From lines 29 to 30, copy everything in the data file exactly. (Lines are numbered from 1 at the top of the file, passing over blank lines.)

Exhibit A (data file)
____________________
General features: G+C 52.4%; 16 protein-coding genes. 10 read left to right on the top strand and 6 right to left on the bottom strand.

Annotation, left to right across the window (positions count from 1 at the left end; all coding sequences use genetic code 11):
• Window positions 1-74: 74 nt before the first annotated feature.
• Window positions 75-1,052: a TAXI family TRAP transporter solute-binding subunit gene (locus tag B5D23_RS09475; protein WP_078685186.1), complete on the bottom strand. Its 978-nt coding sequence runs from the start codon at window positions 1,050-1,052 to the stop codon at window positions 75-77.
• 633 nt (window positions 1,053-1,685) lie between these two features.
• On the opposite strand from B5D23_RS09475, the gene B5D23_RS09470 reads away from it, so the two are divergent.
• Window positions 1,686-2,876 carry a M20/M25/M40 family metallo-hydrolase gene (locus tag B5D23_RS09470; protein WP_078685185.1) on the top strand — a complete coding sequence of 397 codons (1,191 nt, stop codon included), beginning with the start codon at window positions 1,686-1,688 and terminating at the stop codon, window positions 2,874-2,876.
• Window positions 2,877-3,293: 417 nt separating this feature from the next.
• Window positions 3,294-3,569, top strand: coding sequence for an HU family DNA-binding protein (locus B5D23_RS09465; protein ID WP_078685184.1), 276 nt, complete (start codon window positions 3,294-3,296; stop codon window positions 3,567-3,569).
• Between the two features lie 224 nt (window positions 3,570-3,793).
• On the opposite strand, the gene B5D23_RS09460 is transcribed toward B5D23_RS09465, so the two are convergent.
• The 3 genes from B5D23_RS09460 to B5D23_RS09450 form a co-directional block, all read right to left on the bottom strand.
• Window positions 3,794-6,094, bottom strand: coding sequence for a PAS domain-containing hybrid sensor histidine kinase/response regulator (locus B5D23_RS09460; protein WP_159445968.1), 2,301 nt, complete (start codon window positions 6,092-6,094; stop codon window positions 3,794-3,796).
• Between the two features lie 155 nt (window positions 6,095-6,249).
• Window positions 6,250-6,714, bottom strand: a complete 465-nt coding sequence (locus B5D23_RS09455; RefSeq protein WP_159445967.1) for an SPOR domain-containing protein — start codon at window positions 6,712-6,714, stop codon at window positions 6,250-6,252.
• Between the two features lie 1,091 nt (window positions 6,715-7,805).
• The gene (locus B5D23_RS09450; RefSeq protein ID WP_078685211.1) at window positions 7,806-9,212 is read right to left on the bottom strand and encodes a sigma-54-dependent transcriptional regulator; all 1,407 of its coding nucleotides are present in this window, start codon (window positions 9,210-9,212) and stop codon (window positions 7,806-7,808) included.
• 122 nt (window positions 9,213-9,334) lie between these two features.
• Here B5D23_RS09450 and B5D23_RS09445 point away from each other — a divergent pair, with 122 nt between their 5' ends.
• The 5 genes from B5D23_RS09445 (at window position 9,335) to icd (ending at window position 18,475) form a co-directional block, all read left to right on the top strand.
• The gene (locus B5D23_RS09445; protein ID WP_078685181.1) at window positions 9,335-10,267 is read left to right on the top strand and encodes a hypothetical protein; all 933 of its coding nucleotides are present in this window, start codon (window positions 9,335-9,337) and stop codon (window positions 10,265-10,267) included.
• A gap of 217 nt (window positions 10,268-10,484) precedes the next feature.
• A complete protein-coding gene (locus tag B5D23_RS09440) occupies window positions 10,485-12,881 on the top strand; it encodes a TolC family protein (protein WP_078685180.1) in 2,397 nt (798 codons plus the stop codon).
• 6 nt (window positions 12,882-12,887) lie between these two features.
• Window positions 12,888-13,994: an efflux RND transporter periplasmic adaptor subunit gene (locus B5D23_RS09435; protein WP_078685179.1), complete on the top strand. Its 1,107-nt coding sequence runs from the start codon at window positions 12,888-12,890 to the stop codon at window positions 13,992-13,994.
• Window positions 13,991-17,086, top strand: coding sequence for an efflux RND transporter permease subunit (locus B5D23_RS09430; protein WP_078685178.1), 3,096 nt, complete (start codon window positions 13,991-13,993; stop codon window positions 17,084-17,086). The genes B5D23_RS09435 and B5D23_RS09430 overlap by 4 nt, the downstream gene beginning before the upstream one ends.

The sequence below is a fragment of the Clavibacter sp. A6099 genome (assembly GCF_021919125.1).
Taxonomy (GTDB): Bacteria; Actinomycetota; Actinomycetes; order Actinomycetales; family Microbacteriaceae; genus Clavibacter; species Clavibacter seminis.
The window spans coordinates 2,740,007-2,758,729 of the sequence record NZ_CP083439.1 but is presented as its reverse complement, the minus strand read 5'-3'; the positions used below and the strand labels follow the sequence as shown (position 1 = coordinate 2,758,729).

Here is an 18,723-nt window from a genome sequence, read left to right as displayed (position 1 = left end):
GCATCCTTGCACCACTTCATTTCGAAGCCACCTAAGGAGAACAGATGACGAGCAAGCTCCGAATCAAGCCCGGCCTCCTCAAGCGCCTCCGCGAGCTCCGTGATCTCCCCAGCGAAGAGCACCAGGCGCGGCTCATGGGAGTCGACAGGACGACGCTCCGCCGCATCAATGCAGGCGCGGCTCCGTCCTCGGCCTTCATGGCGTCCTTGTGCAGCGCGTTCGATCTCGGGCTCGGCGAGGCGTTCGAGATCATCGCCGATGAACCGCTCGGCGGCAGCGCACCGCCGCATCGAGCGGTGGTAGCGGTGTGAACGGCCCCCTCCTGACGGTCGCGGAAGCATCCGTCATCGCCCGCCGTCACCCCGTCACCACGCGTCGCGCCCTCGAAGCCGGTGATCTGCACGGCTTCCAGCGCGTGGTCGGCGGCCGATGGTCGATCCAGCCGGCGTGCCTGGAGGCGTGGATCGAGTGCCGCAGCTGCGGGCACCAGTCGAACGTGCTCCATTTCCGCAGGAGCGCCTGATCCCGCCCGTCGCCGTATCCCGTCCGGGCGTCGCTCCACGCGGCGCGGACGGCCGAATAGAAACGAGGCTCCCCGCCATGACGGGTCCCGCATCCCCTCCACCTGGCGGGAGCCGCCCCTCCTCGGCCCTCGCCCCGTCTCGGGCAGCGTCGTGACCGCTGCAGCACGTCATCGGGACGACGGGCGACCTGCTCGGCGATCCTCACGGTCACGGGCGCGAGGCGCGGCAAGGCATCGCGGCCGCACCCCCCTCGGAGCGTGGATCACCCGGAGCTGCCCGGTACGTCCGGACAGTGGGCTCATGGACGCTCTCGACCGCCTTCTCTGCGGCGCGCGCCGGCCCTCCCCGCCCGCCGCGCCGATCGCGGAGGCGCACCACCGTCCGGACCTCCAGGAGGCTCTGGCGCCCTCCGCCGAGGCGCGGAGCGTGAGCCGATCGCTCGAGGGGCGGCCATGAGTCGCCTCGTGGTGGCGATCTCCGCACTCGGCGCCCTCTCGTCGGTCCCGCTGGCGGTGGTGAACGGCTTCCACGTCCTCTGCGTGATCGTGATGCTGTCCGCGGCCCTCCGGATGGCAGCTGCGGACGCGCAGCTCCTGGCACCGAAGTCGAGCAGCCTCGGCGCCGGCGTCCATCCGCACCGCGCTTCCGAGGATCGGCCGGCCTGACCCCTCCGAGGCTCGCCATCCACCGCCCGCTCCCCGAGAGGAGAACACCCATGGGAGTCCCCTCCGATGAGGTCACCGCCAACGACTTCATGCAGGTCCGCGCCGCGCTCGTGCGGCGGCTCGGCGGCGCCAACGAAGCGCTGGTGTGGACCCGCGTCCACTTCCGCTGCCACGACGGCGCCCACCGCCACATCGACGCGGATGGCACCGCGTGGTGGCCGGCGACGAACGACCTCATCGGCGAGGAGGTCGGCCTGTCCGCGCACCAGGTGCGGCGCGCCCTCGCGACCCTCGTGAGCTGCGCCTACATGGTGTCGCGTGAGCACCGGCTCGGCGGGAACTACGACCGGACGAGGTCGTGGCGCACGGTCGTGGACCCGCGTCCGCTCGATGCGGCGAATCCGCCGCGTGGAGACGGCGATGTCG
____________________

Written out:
The window spans coordinates 2,740,007-2,758,729 of the sequence record NZ_CP083439.1 but is presented as its reverse complement, the minus strand read 5'-3'; the positions used below and the strand labels follow the sequence as shown (position 1 = coordinate 2,758,729).

Here is an 18,723-nt window from a genome sequence, read left to right as displayed (position 1 = left end):